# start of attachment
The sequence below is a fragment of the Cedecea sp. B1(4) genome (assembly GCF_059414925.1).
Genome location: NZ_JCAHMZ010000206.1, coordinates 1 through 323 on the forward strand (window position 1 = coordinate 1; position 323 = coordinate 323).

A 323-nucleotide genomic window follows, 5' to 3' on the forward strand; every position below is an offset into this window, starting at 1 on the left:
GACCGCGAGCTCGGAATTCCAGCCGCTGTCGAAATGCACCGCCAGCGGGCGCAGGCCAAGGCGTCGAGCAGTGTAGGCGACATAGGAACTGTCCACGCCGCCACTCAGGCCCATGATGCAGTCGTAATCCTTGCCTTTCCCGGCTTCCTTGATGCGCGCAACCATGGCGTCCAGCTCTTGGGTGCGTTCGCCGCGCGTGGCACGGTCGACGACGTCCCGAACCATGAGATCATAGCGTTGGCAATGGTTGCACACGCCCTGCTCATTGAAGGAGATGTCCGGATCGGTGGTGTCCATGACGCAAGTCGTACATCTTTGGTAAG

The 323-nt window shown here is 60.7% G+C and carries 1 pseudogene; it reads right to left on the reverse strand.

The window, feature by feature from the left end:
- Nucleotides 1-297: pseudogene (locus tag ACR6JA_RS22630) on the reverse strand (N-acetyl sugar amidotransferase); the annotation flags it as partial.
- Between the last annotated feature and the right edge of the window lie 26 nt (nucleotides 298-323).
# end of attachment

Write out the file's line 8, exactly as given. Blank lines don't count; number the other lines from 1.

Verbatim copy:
- Between the last annotated feature and the right edge of the window lie 26 nt (nucleotides 298-323).